The teens, ages 14, 15 and 16, were all sentenced to a secure care in a juvenile facility until they turn 21-years-old - the maximum punishment possible.
The 15-year-old will face 1,000 hours of community service and the other two will face 2,000 hours.
Brotherson was killed on November 6th, 2016 when the three teens, who were driving a stolen car, hit him. Brotherson had been laying down police spike strips to stop their vehicle. He was 25.
Police said the teens were traveling 70 mph when they hit Brotherson. All three were charged with first-degree felony murder in juvenile court, along with charges of vehicle theft, failing to stop for law enforcement and other gang-related crimes.
In June, each boy took a plea deal. They pleaded guilty to lesser crimes to resolve their cases.
The 14-year-old boy admitted to second-degree felony manslaughter. He admitted to being in the back seat of the vehicle that hit Brotherson. He also admitted to urging the driver to accelerate and lead police on the chase.
The 15-year-old boy is the brother of the youngest boy and he said he told the driver to stop. He pleaded guilty to six lesser charges, some of which were gang related.
The 16-year-old boy admitted to a second-degree felony count of murder.
Brotherson's parents, Jenny and Jeff Brotherson, said they do not feel justice has been served.
“As far as closure, I don't believe there is closure for us,” said Jenny Brotherson. “Cody is gone. There is no happy ending because my son is not here anymore.”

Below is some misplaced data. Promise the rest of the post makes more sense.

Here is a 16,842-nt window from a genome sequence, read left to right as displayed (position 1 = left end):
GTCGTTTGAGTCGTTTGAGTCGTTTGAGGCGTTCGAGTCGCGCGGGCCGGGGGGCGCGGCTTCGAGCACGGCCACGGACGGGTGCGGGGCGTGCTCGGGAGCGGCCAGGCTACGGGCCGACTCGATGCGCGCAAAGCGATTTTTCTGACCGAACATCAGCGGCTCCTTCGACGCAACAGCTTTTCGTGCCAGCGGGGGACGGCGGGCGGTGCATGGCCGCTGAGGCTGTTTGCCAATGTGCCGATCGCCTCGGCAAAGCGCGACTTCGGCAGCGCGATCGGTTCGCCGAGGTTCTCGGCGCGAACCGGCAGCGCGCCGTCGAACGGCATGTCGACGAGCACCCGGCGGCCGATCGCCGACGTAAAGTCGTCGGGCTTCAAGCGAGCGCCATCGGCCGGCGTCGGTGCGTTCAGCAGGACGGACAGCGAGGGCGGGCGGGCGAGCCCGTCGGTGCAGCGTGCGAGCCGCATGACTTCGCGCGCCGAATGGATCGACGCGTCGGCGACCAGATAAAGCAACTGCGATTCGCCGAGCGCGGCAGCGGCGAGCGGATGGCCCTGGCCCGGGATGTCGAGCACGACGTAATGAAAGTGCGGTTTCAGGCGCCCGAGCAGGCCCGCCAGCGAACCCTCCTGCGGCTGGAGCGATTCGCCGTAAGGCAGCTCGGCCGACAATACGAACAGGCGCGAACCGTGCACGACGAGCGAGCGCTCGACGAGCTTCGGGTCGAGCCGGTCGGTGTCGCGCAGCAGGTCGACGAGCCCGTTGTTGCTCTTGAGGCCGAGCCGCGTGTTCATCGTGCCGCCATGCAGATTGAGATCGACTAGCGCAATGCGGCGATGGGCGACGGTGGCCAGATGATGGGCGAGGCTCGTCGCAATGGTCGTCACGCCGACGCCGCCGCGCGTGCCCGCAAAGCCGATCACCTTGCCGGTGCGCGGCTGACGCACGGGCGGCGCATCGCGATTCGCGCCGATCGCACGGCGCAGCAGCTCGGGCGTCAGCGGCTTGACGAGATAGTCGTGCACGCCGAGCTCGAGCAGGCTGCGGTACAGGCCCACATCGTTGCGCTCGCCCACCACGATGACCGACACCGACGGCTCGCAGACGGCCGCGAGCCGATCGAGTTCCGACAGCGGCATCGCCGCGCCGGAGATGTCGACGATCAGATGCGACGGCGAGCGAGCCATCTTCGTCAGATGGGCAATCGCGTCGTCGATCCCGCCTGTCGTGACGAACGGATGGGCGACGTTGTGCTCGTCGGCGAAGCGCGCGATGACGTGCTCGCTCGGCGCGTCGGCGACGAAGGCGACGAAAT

The Brothersons have said they wanted to see the teens sentenced in adult court.
“I believe that if you intentionally murder a police officer or kill a police officer during an active crime, you deserve to face adult consequences. Quite honestly, these guys shouldn't have been on the street the day they were. They had been committing assaults prior to that.”
The West Valley City police chief and other officers were also listening in the courtroom to the sentencing.
“This doesn't fit the crime that occurred,” said West Valley City Police Chief Lee Russo. “This doesn't pay for the loss that we've all suffered. I do believe there should be some enhancements. There should be some level of protection for police officers when something like this happens.”
The Brothersons want to see changes in Utah law that would result in better protection for law enforcement.
[Editor's Note: FOX 13 is not identifying the three teenagers by name because they were not tried as adults.]